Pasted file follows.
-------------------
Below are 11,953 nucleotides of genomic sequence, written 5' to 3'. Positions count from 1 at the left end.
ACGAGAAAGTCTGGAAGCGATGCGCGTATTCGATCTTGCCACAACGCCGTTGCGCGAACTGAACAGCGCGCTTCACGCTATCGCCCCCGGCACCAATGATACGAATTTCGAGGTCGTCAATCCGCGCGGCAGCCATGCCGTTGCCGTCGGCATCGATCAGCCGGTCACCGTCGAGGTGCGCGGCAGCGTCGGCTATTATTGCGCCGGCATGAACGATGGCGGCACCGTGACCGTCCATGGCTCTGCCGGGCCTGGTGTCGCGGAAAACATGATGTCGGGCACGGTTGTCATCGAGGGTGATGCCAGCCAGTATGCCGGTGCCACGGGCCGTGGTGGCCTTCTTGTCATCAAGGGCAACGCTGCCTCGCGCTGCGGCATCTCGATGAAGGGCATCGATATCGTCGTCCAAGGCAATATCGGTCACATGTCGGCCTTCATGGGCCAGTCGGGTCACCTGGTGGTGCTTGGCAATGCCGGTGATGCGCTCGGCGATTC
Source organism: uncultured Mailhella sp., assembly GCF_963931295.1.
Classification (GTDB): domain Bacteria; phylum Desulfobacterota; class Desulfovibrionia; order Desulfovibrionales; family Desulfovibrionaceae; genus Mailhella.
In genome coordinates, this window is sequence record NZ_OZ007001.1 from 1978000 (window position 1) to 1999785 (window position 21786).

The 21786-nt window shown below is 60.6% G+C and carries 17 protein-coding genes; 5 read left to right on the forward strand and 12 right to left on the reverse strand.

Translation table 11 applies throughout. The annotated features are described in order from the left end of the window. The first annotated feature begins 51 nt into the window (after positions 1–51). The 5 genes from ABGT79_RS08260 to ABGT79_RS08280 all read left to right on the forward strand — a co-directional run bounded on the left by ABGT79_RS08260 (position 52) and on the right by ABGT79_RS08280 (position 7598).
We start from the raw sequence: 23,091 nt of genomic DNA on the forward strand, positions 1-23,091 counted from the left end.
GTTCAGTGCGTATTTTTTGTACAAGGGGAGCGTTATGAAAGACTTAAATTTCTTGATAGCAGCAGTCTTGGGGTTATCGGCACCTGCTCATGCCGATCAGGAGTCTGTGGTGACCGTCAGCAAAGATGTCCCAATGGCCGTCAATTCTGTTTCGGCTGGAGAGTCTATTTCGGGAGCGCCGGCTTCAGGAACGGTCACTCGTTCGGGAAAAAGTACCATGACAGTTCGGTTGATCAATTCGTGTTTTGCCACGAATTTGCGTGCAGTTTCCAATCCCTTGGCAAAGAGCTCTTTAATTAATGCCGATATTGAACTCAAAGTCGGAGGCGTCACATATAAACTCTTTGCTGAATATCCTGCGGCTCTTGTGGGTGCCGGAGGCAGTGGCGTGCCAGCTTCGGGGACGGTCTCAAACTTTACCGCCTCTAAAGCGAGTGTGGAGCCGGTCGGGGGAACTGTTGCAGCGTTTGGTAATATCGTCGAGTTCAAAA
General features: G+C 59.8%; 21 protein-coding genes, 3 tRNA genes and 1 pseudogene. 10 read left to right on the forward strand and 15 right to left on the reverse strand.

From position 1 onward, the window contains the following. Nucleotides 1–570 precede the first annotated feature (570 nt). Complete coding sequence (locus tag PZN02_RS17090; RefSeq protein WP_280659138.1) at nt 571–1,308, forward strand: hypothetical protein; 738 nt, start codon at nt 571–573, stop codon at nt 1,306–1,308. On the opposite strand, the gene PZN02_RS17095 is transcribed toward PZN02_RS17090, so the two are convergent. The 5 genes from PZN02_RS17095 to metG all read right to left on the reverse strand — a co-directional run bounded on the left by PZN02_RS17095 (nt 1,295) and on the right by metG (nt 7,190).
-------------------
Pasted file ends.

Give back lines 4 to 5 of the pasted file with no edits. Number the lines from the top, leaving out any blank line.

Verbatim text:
Classification (GTDB): domain Bacteria; phylum Desulfobacterota; class Desulfovibrionia; order Desulfovibrionales; family Desulfovibrionaceae; genus Mailhella.
In genome coordinates, this window is sequence record NZ_OZ007001.1 from 1978000 (window position 1) to 1999785 (window position 21786).